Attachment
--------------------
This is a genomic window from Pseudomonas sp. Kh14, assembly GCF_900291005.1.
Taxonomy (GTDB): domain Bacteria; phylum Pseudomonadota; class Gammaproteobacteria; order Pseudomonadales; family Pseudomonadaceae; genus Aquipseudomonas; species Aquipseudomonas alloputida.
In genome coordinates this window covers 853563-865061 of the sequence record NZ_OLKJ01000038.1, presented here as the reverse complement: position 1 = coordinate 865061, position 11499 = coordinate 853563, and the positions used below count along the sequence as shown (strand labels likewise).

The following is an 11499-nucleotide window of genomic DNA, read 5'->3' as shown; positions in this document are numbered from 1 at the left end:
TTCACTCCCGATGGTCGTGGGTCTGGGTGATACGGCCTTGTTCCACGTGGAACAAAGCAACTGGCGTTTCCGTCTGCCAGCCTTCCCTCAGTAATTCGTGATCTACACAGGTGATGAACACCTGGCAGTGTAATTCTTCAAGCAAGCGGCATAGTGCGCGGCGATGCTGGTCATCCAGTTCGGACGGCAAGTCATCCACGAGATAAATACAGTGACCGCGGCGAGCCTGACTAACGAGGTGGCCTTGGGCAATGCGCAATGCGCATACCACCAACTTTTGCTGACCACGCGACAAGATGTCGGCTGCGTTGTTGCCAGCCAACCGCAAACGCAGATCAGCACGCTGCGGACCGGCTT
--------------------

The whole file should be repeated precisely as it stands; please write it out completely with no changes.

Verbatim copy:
This is a genomic window from Pseudomonas sp. Kh14, assembly GCF_900291005.1.
Taxonomy (GTDB): domain Bacteria; phylum Pseudomonadota; class Gammaproteobacteria; order Pseudomonadales; family Pseudomonadaceae; genus Aquipseudomonas; species Aquipseudomonas alloputida.
In genome coordinates this window covers 853563-865061 of the sequence record NZ_OLKJ01000038.1, presented here as the reverse complement: position 1 = coordinate 865061, position 11499 = coordinate 853563, and the positions used below count along the sequence as shown (strand labels likewise).

The following is an 11499-nucleotide window of genomic DNA, read 5'->3' as shown; positions in this document are numbered from 1 at the left end:
TTCACTCCCGATGGTCGTGGGTCTGGGTGATACGGCCTTGTTCCACGTGGAACAAAGCAACTGGCGTTTCCGTCTGCCAGCCTTCCCTCAGTAATTCGTGATCTACACAGGTGATGAACACCTGGCAGTGTAATTCTTCAAGCAAGCGGCATAGTGCGCGGCGATGCTGGTCATCCAGTTCGGACGGCAAGTCATCCACGAGATAAATACAGTGACCGCGGCGAGCCTGACTAACGAGGTGGCCTTGGGCAATGCGCAATGCGCATACCACCAACTTTTGCTGACCACGCGACAAGATGTCGGCTGCGTTGTTGCCAGCCAACCGCAAACGCAGATCAGCACGCTGCGGACCGGCTT